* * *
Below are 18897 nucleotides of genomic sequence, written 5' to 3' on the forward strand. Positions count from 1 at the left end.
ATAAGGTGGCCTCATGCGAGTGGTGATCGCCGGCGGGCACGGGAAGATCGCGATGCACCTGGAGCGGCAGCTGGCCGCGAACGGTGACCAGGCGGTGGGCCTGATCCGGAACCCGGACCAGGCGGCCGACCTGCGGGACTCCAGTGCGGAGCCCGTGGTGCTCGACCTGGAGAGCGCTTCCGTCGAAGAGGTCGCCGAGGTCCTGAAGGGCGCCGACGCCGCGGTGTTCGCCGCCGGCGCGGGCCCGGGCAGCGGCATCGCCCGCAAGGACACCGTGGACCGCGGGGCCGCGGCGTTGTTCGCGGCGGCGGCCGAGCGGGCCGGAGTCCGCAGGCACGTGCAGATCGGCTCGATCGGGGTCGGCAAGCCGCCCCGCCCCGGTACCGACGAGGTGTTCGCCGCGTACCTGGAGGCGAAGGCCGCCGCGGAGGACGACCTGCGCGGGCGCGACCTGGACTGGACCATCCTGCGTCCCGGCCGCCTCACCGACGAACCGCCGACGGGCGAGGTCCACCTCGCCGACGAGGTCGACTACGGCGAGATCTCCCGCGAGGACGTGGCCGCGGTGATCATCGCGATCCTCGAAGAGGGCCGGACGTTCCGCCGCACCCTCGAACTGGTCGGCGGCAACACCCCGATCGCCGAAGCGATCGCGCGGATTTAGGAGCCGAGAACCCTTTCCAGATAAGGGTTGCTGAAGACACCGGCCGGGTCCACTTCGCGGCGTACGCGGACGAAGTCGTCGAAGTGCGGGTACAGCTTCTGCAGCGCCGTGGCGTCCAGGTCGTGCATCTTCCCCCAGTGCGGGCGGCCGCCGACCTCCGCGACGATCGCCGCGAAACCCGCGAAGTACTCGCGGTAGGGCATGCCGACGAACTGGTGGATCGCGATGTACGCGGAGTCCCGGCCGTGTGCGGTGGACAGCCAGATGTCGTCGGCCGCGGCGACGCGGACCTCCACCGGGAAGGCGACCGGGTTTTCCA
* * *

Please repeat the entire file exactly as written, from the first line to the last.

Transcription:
Below are 18897 nucleotides of genomic sequence, written 5' to 3' on the forward strand. Positions count from 1 at the left end.
ATAAGGTGGCCTCATGCGAGTGGTGATCGCCGGCGGGCACGGGAAGATCGCGATGCACCTGGAGCGGCAGCTGGCCGCGAACGGTGACCAGGCGGTGGGCCTGATCCGGAACCCGGACCAGGCGGCCGACCTGCGGGACTCCAGTGCGGAGCCCGTGGTGCTCGACCTGGAGAGCGCTTCCGTCGAAGAGGTCGCCGAGGTCCTGAAGGGCGCCGACGCCGCGGTGTTCGCCGCCGGCGCGGGCCCGGGCAGCGGCATCGCCCGCAAGGACACCGTGGACCGCGGGGCCGCGGCGTTGTTCGCGGCGGCGGCCGAGCGGGCCGGAGTCCGCAGGCACGTGCAGATCGGCTCGATCGGGGTCGGCAAGCCGCCCCGCCCCGGTACCGACGAGGTGTTCGCCGCGTACCTGGAGGCGAAGGCCGCCGCGGAGGACGACCTGCGCGGGCGCGACCTGGACTGGACCATCCTGCGTCCCGGCCGCCTCACCGACGAACCGCCGACGGGCGAGGTCCACCTCGCCGACGAGGTCGACTACGGCGAGATCTCCCGCGAGGACGTGGCCGCGGTGATCATCGCGATCCTCGAAGAGGGCCGGACGTTCCGCCGCACCCTCGAACTGGTCGGCGGCAACACCCCGATCGCCGAAGCGATCGCGCGGATTTAGGAGCCGAGAACCCTTTCCAGATAAGGGTTGCTGAAGACACCGGCCGGGTCCACTTCGCGGCGTACGCGGACGAAGTCGTCGAAGTGCGGGTACAGCTTCTGCAGCGCCGTGGCGTCCAGGTCGTGCATCTTCCCCCAGTGCGGGCGGCCGCCGACCTCCGCGACGATCGCCGCGAAACCCGCGAAGTACTCGCGGTAGGGCATGCCGACGAACTGGTGGATCGCGATGTACGCGGAGTCCCGGCCGTGTGCGGTGGACAGCCAGATGTCGTCGGCCGCGGCGACGCGGACCTCCACCGGGAAGGCGACCGGGTTTTCCA